By consuming, aggregating, and evaluating depictions of cancer/patients, social media documentation abstracts those experiences into categories; it parallels the process whereby prognosis statistics abstracts cancer/patient stories and temporalities, and constituting knowledge of the subject/object itself (Lochlann Jain 2007). Thus, instrumentally documenting a type, or public, with market-driven observation shapes its relation to itself and others (Bernays 1935; Paley 2001: 138).
This case demonstrates how a form of media mobilizes those truths marketed to fit functional objectives (Bernays 1935). Making up people in this way generates knowledge based on decontextualized, abstract versions of realities, reproduced and rationalized through the observation process. Muhammad’s The Condemnation of Blackness (2011) describes the construction of a politically expedient statistical untruth of Black deviance. Though his thesis is historically different from the case at hand, it is theoretically instructive. We might thus understand how objective-driven, narrativized observation shapes perceptions of reality. It is the making up data to be shared as truth. The fact that narrativized, functional content is appealing, and that functionally appealing content tends to be valued regardless of reanalysis (Marks 2004), builds on this point. Instrumental legibility and shareability often construct perceptions of “facts,” as in the untruth of Black deviance (Muhammad 2011: 4-6; Marks 2004: 208, 212, 218).
As well, drawing from Paley’s (2001) discussion of polls constructing facts and constraining choices for consumer-citizens, we see a similar link between the process of documentation and the functionality of the information generated in making up people. In our case, vlog producers must perceive their experiences as both theirs and viewers’, made for market consumption and competing for engagement. This necessarily defines which stories get told. It limits the choices and imaginings of patients’ realities, based largely on their legibility for consumer-users’ interactive observation.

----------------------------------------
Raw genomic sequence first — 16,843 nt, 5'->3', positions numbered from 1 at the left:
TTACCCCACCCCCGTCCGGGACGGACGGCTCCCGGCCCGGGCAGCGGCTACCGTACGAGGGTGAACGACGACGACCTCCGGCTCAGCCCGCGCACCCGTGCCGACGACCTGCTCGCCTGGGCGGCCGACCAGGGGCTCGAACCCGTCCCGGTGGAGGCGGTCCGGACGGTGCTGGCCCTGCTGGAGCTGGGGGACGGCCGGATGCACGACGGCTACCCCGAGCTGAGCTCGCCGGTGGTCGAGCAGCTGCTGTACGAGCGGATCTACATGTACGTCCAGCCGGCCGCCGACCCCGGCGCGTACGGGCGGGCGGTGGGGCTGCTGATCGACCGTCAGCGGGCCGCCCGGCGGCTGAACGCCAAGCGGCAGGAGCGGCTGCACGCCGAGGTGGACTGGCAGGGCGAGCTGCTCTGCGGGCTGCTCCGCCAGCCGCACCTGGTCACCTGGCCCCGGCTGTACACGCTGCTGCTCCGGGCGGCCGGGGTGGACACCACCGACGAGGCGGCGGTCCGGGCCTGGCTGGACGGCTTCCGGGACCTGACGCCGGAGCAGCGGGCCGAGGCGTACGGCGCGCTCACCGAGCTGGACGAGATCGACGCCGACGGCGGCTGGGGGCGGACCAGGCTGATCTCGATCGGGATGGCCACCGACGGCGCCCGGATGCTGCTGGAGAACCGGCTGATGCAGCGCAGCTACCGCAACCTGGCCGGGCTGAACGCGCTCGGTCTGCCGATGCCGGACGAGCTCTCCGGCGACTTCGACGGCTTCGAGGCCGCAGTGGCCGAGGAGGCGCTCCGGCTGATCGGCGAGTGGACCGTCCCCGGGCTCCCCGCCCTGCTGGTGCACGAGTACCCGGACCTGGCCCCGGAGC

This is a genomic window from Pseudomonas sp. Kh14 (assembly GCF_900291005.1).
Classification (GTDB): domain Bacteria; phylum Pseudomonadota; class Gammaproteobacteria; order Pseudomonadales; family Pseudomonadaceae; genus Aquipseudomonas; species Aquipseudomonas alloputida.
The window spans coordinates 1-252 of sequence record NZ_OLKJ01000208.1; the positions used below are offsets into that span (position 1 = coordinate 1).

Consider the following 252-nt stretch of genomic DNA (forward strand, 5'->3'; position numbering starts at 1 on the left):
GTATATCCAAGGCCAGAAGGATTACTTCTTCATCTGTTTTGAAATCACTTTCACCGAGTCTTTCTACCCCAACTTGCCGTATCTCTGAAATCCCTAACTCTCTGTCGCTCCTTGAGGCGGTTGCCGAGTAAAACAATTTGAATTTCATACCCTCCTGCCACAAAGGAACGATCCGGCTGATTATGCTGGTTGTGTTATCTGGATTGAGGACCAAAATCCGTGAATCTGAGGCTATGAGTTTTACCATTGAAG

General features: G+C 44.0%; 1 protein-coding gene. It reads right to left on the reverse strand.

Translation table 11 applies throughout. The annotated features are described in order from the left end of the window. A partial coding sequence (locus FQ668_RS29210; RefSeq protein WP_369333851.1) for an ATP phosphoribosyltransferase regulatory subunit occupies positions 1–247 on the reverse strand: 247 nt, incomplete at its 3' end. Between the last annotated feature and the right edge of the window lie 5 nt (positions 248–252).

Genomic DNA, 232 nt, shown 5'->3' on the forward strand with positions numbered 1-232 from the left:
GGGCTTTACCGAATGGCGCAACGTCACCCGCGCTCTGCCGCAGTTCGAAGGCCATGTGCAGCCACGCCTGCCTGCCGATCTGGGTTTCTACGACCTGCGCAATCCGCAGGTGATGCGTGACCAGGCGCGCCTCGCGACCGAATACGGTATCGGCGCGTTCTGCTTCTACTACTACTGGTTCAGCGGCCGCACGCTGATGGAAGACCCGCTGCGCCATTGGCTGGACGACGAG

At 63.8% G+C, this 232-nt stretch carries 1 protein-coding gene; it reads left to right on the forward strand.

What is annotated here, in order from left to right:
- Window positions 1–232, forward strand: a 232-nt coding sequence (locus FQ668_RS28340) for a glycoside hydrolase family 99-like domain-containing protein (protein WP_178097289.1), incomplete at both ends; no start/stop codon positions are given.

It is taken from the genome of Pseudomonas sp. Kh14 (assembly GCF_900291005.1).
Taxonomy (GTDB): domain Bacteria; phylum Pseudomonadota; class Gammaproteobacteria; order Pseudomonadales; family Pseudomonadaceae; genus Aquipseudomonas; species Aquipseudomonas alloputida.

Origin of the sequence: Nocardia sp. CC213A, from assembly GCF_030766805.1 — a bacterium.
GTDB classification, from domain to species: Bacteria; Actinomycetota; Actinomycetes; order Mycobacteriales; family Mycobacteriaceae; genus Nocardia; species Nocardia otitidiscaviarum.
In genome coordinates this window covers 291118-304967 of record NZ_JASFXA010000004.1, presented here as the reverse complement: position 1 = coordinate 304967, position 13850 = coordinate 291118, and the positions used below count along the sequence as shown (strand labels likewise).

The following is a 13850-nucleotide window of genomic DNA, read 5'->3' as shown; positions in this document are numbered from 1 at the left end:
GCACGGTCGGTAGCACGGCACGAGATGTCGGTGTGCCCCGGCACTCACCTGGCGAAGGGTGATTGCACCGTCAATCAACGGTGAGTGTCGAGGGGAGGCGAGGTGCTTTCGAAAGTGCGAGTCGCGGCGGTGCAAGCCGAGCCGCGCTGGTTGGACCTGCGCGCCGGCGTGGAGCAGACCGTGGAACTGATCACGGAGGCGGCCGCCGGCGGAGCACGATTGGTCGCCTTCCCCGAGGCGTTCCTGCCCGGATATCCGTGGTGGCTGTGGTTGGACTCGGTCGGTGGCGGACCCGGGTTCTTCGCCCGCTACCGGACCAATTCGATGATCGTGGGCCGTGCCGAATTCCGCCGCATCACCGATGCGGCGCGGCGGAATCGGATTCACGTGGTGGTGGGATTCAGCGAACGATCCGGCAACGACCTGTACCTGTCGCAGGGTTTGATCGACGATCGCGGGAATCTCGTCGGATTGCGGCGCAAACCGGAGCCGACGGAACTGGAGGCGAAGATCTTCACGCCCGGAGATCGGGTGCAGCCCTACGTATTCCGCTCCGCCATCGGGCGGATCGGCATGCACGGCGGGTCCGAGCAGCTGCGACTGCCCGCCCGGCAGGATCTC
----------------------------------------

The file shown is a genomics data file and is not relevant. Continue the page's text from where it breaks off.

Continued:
As in the case of poll-generated data, observation affects choice, which affects the range of acceptable action, and relates to self-conception of those rendered subjects/objects of study (Paley 2001). The case of cancer patients’ vlogs demonstrates how social media observation constructs marketable narratives that affect expression of and relation to experiences. Like the constructed categories in Hacking’s thesis (1986), quantification via engagement by consumer-users brings into existence types of people and objects.
Hacking, Ian. “Making Up People.” In Reconstructing Individualism, ed. Heller, Thomas et al. Stanford University Press (1986): 222-236.
Muhammad, Khalil Gibran. The Condemnation of Blackness: Race, Crime, and the Making of Modern Urban America. Cambridge: Harvard University (2011).
Lochlann Jain, Sarah. Malignant: How Cancer Becomes Us, accessed at: https://www.youtube.com/watch?v=NxzcFP2vRiA
Lochlann Jain, Sarah. “Living in Prognosis: Toward an Elegiac Politics.” Representations 98 (2007): 77-92.
Paley, Julia. “Making Democracy Count: Opinion Polls and Market Surveys in the Chilean Political Transition.” Cultural Anthropology 16 (2001): 135–164.
Bernays, Edward. “Molding Public Opinion.” The Annals of the American Academy of Political and Social Science 179 (1935): 82-87.
Marks, Jonathan. “Anthropology and The Bell Curve.” In Why America’s Top Pundits Are Wrong: Anthropologists Talk Back, ed. Besteman, Catherine and Gusterson, Hugh. University of California Press (2004): 206-228.